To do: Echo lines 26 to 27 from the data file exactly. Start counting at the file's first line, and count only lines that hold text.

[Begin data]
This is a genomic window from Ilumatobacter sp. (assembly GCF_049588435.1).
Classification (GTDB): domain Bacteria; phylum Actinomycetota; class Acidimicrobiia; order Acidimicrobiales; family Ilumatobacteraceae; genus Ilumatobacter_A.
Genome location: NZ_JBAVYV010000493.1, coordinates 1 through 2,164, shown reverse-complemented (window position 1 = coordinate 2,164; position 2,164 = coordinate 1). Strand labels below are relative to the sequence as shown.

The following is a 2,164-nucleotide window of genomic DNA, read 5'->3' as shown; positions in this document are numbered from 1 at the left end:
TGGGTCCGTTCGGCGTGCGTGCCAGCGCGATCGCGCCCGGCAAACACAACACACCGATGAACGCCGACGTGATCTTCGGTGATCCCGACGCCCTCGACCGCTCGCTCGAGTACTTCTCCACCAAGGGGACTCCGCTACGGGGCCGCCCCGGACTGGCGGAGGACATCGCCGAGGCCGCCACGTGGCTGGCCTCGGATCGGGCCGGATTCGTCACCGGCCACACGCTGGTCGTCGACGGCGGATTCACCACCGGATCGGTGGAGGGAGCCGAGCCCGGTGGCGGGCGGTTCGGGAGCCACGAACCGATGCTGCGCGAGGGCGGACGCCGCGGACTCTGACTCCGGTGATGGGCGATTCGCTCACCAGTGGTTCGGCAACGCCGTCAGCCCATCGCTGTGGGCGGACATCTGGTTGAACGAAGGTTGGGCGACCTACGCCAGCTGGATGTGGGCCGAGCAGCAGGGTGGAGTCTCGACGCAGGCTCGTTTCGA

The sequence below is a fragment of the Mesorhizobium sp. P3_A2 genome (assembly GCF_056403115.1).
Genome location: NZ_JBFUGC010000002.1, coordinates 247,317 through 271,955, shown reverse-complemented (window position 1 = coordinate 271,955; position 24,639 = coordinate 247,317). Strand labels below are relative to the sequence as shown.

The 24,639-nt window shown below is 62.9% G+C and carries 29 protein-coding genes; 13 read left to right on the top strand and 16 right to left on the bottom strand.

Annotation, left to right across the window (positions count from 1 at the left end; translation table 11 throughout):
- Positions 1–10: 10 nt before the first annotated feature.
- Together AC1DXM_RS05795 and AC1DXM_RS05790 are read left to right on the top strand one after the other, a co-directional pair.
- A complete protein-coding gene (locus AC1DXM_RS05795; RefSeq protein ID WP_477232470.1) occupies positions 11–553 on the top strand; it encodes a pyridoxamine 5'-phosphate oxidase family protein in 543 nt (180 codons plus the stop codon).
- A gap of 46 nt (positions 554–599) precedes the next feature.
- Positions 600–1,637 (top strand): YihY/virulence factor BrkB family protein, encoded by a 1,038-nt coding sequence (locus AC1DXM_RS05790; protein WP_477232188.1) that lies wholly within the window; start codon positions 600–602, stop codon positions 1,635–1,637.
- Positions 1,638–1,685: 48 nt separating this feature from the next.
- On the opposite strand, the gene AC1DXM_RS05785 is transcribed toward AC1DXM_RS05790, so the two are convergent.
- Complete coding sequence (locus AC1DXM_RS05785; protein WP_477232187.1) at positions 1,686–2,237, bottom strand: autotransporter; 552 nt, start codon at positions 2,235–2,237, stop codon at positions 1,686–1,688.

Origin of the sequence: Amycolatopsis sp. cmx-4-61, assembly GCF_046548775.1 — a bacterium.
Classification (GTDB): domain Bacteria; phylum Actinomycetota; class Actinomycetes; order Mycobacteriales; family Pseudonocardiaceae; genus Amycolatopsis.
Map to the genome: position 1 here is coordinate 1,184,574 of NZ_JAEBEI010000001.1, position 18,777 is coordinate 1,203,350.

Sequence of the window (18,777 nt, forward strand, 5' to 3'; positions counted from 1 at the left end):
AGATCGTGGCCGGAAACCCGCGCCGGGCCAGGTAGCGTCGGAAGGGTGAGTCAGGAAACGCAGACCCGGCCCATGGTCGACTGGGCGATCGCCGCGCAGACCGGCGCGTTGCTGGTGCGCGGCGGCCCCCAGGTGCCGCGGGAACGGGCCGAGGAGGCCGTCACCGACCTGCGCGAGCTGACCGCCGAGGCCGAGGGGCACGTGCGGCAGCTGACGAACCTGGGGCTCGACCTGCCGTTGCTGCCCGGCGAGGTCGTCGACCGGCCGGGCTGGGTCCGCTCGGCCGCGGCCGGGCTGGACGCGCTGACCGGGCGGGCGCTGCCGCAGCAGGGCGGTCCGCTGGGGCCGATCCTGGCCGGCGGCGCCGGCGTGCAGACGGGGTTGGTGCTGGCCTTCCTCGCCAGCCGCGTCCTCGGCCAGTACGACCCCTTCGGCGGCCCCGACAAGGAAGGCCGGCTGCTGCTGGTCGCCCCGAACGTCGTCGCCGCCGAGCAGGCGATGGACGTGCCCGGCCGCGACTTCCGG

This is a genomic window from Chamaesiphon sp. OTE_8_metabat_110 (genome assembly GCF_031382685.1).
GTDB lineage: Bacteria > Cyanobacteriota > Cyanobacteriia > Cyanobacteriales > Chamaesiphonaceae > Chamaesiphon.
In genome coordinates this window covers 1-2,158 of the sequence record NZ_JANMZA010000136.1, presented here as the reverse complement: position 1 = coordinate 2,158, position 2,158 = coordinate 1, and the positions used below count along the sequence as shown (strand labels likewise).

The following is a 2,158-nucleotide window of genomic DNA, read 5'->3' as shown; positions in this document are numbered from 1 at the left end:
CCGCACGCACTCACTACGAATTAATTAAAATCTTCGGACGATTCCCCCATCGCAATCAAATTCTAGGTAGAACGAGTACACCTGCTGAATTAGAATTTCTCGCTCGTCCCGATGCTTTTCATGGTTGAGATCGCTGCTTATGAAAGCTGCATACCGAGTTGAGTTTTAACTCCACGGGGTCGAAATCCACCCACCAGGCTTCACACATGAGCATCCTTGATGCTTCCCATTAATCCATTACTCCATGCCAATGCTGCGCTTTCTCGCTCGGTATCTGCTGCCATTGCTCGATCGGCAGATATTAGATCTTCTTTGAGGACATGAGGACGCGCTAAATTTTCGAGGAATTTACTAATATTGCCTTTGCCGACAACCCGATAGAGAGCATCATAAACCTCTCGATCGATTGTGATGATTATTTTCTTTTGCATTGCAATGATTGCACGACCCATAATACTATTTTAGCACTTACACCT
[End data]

The following is a 2,158-nucleotide window of genomic DNA, read 5'->3' as shown; positions in this document are numbered from 1 at the left end:
CCGCACGCACTCACTACGAATTAATTAAAATCTTCGGACGATTCCCCCATCGCAATCAAATTCTAGGTAGAACGAGTACACCTGCTGAATTAGAATTTCTCGCTCGTCCCGATGCTTTTCATGGTTGAGATCGCTGCTTATGAAAGCTGCATACCGAGTTGAGTTTTAACTCCACGGGGTCGAAATCCACCCACCAGGCTTCACACATGAGCATCCTTGATGCTTCCCATTAATCCATTACTCCATGCCAATGCTGCGCTTTCTCGCTCGGTATCTGCTGCCATTGCTCGATCGGCAGATATTAGATCTTCTTTGAGGACATGAGGACGCGCTAAATTTTCGAGGAATTTACTAATATTGCCTTTGCCGACAACCCGATAGAGAGCATCATAAACCTCTCGATCGATTGTGATGATTATTTTCTTTTGCATTGCAATGATTGCACGACCCATAATACTATTTTAGCACTTACACCT